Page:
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Madlax: Volume 1: Connections

Madlax: Volume 1: Connections
Details
Review Date:
Reviewed By: Spike

Released By: ADV Films UK

Age Rating: 12

Region: 2 - UK
Volume: 1 of 7
Length: 100 minutes
Subtitles: English
Audio: English 5.1 Surround
Japanese 2.0 Stereo
Summary
Margaret is a young schoolgirl in a sprawling European city, orphaned at birth, and haunted by not only unusually memories but strange dreams and visions, she attempts to get on as best she can with only her housekeeper Elenore to help her. Madlax is an assassin and a mercenary, an unstoppable killer stalking her pray across the nearby country of Gazeth-Sonika, and ultimately killing them. Many would think that these girls had nothing at all in common, but they may just be wrong. Each of these girls are suffering from a form of amnesia and haunted by similar memories, and they seem to have a strange connection to each other. What will happen when these two meet, and more importantly, who or what is guiding their fates?

The creators of Noir once again conspire to have us delve into the darkest regions of the human mind and unlock a conspiracy so deep that it may threaten the very world itself.
Review
The show can really be described in respect to the first volume as being somewhat akin to trench warfare, large sprawling stretches of inactivity interspersed with violent bursts of activity, usually breaking up a flashback of an unknown past or visions of unknown allies and foes to be found in later episodes. The show hangs on every word and look from each character and while the certainly has to be elements, phrases and images that will reoccur and play a massive part in the development of the show, only the truly obvious stand out.

Madlax: Volume 1


Interestingly, Margaret seems to be cold and fairly detached, to the point of being uncommonly rude to her friends and elders and seems to drift through life without really paying much attention to the world around her. Maxlax conversely has a personality that at first might seem to be an unlikely one for an assassin, she is kind, funny, and compassionate even while on missions (although will turn into a cold-blooded killer at the drop of a hat). Other characters appear in the show, but tend to keep tight-lipped about both their personalities and agendas, although almost all seem to know much more than they're willing to let on.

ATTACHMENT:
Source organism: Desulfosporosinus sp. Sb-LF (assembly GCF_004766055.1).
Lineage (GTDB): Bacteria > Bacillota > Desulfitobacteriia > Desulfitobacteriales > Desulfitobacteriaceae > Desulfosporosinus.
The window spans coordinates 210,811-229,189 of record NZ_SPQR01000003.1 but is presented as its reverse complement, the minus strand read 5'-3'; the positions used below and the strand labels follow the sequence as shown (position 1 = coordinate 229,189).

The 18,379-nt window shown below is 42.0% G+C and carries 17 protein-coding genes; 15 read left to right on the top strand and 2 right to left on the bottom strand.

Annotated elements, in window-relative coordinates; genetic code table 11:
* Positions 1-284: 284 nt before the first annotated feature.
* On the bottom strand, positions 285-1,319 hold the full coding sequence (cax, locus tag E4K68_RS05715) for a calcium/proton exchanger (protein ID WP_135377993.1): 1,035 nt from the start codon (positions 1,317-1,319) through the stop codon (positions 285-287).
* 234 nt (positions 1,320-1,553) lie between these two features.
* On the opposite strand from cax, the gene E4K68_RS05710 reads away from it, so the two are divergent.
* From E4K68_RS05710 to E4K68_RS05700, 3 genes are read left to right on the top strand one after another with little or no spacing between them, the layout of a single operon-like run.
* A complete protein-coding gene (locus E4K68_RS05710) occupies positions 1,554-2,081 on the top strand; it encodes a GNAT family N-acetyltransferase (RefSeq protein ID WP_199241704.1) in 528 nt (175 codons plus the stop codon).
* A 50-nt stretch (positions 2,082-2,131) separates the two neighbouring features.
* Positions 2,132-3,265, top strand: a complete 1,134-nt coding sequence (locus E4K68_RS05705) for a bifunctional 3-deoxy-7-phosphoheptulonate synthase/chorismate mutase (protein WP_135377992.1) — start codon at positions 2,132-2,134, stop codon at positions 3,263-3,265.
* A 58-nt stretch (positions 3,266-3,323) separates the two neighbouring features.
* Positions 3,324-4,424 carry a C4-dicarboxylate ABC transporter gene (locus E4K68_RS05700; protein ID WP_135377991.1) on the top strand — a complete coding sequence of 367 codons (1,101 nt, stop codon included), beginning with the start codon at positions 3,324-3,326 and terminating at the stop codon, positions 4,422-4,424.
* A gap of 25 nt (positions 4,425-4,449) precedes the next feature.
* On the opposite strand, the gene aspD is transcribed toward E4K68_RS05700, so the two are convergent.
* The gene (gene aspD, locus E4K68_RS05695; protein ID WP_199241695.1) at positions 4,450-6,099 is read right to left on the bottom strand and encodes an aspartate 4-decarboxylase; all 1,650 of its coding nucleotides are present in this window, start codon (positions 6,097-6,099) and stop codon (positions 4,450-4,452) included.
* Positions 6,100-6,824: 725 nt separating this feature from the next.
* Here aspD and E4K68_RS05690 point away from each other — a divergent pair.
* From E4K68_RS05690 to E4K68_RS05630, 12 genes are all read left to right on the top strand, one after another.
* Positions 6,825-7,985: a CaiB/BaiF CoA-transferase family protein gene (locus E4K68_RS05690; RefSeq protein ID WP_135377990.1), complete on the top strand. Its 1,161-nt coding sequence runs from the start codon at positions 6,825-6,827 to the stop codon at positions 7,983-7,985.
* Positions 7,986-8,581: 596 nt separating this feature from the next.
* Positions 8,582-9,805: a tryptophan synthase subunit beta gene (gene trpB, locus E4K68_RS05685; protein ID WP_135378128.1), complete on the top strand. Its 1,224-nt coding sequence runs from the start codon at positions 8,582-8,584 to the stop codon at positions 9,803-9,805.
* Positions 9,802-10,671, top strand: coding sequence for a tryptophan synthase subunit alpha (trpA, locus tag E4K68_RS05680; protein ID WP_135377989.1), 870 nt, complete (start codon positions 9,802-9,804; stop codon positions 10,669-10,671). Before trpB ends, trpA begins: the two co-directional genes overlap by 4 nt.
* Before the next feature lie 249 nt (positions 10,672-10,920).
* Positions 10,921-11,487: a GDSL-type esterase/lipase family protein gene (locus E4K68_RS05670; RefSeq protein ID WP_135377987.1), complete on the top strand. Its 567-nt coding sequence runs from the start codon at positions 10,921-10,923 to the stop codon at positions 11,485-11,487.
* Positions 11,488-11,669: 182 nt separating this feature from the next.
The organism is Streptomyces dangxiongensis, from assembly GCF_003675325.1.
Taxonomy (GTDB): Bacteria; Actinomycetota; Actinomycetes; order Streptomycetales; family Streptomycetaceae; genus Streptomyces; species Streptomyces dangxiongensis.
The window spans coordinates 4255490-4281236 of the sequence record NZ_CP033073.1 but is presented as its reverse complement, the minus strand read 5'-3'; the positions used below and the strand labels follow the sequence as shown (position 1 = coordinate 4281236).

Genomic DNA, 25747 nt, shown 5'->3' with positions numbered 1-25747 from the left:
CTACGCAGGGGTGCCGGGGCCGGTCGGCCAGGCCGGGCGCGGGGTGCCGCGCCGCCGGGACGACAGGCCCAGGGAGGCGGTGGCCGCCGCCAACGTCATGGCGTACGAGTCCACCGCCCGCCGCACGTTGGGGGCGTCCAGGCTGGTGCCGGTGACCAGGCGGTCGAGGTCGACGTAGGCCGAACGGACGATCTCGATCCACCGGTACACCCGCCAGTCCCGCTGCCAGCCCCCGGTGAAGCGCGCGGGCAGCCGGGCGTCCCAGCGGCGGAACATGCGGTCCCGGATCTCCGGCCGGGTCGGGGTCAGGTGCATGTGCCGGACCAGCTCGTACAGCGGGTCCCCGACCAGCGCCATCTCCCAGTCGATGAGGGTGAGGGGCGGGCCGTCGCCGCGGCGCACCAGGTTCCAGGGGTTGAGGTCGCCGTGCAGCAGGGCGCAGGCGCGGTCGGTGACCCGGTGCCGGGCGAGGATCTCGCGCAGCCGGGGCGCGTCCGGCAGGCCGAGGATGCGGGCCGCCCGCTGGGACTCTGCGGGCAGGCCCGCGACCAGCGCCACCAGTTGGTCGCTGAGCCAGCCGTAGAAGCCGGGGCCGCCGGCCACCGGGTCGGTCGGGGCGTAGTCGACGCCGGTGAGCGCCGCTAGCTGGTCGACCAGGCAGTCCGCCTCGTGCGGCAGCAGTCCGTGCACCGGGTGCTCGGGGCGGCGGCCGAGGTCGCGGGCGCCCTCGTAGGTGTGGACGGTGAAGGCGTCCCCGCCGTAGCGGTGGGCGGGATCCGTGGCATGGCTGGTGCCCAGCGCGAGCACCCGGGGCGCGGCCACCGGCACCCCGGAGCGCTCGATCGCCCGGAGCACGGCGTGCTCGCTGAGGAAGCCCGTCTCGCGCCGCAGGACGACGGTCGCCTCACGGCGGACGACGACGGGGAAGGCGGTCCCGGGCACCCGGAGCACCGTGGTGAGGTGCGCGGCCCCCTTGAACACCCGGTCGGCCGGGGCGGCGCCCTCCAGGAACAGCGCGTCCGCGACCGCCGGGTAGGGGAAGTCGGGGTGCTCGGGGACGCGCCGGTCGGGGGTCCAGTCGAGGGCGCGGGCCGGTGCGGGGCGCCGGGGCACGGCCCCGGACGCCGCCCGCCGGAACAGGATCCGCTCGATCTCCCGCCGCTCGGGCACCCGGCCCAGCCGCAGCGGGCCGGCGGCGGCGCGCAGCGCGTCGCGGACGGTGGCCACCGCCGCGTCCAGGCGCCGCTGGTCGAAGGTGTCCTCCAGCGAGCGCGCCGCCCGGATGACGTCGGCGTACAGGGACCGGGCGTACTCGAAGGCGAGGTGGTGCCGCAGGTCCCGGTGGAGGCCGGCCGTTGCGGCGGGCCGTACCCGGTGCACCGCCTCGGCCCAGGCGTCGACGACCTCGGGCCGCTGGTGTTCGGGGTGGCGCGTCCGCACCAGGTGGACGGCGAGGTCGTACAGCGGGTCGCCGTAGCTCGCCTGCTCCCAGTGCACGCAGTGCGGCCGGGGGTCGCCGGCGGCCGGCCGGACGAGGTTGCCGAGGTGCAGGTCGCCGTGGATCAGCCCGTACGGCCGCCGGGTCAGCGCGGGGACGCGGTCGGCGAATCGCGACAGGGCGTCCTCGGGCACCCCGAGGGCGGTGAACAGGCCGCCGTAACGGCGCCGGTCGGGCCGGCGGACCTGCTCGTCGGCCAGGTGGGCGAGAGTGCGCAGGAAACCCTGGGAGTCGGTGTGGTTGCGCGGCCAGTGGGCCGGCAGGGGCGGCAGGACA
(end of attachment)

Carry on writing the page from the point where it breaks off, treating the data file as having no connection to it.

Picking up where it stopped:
Madlax: Volume 1


The animation is essentially all standard 2D and is certainly unremarkable for all but two facts, the first is the detail of the scenery and the buildings in everything from the amazing architecture to the slight dirt and damage that lends a certain realism to things; and the second is the intense choreography employed in the fight scenes, almost to the extent of being physically impossible (like The Matrix but without all the silly special effects). The show has an unusual way of employing shadows and spectral colours within them, this definitely gives the show an eerie otherworldly ambience The music is somewhat otherworldly, and seems to be an eclectic mix of upbeat electronica and folk music with some of the trademark Noir vocals thrown in for good measure. This may seem like a strange mix, especially when all three elements come together in the same song, however it seems to suit the show and mirrors the cities and technologies unlikely facets.

Madlax: Volume 1


This show gives its secrets one episode at a time, which can be incredible frustrating at times, but will leave the viewer with an almost desperate need to see the next one. While I really liked this first volume, it's certainly taking it's time getting anywhere, all four episodes on the disk are scene-setters to the point that the two main protagonists never actually meet. Thus the plot has not really begun to unfold in full yet, and to be honest, the rest of the show will end up dictating how useful these first four episodes are. In the end, the first disk of this series is intriguing to say the least, but will need one, possibly two more volumes to really get going.

Rating: 6/10
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